Figuring Out What Will Sell Where

A Quoran recently asked me where he could sell his email list in India.

Normally, my Quora answers are quite concise. And, after seeing the following reply by Quora’s Founder Adam D. Angelo, I stopped worrying if I was too terse:

But the said question about email list gave me a chance to throw light on the differences in buying behaviors in different countries. Therefore, I wrote a rather long answer and, because these differences can shape the GTM strategies of B2B technology providers, I thought of repurposing it into this blog post.


Where can I sell an email list in India?

Short answer: Nowhere.

Long answer:

I’m assuming your list is targeted at a B2B company (e.g. CRM product vendor or ERP implementation service provider) rather than at a B2C company (say, retailer).

With that preamble in place, let me explain my answer with a personal example.

My company offers an email list that can be used for business development by SAP ISVs and Services Providers all over the world. This product has been selling briskly in USA ever since we launched it seven years ago. During the same period, we’ve received countless leads for this product from companies India. However, not a single one of them has converted into a deal so far.

Seven years is a long enough period. Why is there such a drastic difference in sales of the same product that’s prima facie valuable for both markets?

I tend to believe it’s because there’s a fundamental difference in the way technology companies do business in these two markets.

When they first look at this list, both American and Indian companies believe they can compile it by themselves. They’re right – we say so ourselves on our website.

Companies planning to launch campaigns to existing SAP sites can always build a lead list internally. However, there’s no single – free or paid – source of contact information regarding SAP installed base. As a result, they need to spend a lot of time and money to gather company names from one source, identify decision makers from another source and buy contact information from a third source. By the time their lead list is ready, their sales team’s enthusiasm might start waning, their window of opportunity might pass, or both.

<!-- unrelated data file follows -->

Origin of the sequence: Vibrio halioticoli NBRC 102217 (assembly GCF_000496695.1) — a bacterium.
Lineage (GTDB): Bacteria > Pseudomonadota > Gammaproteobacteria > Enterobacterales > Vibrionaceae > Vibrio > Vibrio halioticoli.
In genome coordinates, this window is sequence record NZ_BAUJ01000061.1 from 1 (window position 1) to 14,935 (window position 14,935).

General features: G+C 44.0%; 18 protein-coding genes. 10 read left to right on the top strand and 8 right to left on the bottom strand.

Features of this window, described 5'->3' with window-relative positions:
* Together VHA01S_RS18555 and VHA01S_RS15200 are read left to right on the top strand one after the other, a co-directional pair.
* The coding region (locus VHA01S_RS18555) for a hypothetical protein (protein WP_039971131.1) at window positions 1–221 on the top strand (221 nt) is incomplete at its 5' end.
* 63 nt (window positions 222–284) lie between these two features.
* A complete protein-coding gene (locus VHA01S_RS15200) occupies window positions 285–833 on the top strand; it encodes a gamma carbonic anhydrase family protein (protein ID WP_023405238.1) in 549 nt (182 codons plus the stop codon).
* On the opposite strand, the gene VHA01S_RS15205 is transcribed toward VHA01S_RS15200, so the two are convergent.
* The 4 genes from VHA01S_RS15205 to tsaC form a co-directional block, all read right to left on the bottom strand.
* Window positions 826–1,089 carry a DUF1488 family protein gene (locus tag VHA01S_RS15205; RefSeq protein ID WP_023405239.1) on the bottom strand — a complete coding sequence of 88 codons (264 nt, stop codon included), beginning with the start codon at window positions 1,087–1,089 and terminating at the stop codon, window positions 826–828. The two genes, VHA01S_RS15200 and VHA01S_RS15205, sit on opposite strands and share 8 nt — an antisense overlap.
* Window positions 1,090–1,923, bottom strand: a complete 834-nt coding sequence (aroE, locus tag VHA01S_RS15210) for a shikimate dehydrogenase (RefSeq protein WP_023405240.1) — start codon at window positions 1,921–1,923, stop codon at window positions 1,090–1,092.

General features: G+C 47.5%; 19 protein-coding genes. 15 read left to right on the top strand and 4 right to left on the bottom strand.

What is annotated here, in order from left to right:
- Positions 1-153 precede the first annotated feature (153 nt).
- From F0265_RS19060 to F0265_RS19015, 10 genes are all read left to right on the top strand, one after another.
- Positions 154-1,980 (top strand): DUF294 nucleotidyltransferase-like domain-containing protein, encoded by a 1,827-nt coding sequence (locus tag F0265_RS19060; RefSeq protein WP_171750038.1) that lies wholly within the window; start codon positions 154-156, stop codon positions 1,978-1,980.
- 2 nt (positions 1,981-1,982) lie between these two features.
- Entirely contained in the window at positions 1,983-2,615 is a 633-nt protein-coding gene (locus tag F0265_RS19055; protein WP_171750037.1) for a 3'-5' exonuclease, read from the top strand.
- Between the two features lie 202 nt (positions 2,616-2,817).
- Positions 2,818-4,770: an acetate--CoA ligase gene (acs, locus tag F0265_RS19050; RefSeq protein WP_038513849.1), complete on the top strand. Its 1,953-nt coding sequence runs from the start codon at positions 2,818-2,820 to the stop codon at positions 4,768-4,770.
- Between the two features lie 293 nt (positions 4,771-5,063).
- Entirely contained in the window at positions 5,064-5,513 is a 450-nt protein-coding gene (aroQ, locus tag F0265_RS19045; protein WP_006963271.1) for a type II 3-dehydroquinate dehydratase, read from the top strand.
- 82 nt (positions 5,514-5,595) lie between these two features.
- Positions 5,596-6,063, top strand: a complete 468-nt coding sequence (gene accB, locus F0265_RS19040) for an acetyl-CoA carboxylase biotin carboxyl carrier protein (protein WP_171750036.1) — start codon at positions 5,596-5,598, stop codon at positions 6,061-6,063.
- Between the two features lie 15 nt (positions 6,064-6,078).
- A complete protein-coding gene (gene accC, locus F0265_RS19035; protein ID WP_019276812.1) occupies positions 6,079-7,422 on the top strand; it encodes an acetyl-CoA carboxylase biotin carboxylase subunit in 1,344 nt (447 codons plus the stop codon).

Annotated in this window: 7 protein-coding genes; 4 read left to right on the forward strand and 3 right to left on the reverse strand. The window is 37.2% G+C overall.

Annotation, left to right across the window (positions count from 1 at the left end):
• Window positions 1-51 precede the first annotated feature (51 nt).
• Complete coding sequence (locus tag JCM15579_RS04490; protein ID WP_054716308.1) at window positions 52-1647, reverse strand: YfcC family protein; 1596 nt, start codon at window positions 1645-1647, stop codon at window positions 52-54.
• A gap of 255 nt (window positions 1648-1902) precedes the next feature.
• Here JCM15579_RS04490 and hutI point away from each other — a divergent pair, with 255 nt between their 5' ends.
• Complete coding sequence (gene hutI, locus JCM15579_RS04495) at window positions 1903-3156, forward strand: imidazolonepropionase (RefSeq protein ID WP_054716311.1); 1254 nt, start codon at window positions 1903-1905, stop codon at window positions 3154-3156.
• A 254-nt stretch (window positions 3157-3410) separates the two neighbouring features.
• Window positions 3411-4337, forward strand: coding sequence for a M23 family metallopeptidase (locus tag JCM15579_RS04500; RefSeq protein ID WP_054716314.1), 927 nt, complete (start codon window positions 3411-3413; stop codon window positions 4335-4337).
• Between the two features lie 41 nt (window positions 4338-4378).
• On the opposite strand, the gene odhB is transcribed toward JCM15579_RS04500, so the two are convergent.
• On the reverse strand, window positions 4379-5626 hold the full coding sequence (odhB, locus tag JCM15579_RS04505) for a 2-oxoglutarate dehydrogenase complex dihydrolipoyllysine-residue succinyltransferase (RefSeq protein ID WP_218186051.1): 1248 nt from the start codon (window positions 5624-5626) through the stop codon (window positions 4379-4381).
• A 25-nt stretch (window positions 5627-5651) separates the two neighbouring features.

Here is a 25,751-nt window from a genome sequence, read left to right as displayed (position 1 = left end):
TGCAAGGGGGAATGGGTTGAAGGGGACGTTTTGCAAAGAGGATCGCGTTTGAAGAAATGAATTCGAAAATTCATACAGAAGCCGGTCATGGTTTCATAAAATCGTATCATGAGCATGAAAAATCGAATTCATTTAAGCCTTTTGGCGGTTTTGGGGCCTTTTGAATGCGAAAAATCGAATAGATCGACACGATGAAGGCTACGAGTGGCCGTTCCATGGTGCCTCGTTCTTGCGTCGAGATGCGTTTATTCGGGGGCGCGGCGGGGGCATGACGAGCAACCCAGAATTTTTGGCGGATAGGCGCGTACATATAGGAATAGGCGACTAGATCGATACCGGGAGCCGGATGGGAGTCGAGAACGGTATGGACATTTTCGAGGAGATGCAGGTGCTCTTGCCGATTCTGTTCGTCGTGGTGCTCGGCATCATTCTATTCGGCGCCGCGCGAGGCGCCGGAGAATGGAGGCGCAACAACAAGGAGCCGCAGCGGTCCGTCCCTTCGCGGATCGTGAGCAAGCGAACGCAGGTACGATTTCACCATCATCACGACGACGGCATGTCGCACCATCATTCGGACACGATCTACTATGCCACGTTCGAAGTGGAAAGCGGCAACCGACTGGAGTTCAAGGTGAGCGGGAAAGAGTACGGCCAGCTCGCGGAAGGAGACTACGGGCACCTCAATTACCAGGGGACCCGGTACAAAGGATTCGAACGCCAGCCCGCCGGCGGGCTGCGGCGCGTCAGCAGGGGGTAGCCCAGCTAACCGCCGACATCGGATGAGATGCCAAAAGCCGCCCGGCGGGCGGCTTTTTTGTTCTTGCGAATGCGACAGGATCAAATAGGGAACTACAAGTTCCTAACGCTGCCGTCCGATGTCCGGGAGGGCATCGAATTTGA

However, from here, their approach diverges. At the risk of taking a major leap of faith, I think the former is driven primarily by revenue whereas the latter is driven primarily by cost.

Revenue-driven approach: Wow, now that I can buy it, I don’t need to spend the next 2-3 months to compile the list inhouse. By buying this list, I can launch an outreach campaign immediately and win a few deals within a couple of months. Therefore, I can earn revenues even before I’d finish compiling the list internally. Therefore, I’ll buy this list. Ergo, we bagged tens of deals for SAP Mailing List.

Cost-driven approach: Why should I incur a cost when I can put my people on the job to compile it inhouse? Therefore, I won’t buy this list. This approach ignores the opportunity cost of not earning revenues earlier caused by the delayed launch of the outreach campaign. Ergo, we bagged zero deals for SAP Mailing List.

Nothing right, nothing wrong, each to his own way and all that but that’s why our email list sells in USA and doesn’t sell in India.


I tend to believe that this is a deep-rooted reason that will influence the purchase behavior of all technology products and services in every market. IT product and services vendors might want to use it to figure out what will sell where while navigating the uncharted waters of formulating their market entry plans. While Confucius won’t think highly of them, it will help them allocate their marketing budgets in such a way that they will get the maximum bang for their buck.

Like we did – we stopped advertising for SAP Mailing List in India and increased the ad spend in USA.

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